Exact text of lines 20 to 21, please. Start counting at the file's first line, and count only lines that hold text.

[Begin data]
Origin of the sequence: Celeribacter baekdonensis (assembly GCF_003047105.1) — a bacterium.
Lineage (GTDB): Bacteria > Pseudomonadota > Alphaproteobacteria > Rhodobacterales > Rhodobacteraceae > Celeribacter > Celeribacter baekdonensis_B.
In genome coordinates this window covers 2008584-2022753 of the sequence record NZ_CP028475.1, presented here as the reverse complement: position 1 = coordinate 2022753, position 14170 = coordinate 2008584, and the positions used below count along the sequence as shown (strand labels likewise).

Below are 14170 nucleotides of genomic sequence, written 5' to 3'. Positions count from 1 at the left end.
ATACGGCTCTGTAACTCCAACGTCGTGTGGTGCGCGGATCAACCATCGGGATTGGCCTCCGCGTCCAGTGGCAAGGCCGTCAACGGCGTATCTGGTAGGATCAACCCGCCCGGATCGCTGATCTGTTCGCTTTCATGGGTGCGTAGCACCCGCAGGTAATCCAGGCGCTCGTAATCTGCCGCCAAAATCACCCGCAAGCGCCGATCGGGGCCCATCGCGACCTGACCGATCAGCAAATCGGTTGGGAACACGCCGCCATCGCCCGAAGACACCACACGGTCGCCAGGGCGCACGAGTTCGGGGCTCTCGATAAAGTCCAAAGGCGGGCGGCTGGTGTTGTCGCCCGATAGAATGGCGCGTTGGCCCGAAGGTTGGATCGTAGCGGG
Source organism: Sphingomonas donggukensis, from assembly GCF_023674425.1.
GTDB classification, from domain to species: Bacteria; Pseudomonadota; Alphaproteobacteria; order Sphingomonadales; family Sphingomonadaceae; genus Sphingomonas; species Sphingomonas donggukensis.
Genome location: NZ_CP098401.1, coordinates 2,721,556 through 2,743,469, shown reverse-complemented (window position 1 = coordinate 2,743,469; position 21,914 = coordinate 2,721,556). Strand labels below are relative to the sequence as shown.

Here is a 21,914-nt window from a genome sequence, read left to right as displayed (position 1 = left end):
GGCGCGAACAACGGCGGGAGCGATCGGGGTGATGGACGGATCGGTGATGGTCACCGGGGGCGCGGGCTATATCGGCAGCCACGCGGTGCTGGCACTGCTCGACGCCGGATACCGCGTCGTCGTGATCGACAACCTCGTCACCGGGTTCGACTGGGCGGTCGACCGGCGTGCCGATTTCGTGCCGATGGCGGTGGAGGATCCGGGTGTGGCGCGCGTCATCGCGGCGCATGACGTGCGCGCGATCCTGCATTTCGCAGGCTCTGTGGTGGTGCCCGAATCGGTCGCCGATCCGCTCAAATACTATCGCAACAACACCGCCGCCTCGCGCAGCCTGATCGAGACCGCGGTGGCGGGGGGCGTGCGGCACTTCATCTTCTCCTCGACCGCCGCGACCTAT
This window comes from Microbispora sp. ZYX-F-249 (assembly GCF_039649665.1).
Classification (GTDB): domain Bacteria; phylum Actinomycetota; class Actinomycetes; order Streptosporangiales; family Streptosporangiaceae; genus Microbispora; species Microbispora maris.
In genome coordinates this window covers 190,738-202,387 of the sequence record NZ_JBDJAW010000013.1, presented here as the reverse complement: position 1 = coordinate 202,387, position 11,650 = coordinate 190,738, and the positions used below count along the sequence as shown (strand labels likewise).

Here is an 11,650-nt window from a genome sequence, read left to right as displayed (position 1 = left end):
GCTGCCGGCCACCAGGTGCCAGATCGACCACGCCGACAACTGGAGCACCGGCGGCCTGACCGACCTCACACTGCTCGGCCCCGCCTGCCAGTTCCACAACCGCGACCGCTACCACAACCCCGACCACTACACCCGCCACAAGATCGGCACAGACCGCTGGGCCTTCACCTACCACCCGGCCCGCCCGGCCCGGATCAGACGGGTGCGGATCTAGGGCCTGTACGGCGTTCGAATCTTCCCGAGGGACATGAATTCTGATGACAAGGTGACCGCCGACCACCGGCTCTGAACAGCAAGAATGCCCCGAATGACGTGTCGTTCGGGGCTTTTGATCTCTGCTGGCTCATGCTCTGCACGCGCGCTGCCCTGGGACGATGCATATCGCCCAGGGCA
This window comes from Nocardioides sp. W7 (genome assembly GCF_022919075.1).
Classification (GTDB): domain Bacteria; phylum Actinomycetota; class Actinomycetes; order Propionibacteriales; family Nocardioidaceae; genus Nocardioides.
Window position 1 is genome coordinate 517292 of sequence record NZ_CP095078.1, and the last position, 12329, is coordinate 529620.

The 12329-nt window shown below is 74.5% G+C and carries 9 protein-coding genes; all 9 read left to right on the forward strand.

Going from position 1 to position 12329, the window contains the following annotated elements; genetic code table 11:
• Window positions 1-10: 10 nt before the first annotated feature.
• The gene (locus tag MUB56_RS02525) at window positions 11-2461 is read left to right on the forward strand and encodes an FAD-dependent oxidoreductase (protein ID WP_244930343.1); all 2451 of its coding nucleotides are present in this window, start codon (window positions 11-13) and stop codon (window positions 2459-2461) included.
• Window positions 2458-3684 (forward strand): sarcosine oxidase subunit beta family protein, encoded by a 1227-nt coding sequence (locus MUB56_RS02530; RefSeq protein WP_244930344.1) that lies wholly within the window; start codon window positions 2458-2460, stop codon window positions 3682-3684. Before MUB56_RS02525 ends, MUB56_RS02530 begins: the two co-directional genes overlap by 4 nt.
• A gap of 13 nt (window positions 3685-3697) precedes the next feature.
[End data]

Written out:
Going from position 1 to position 12329, the window contains the following annotated elements; genetic code table 11:
• Window positions 1-10: 10 nt before the first annotated feature.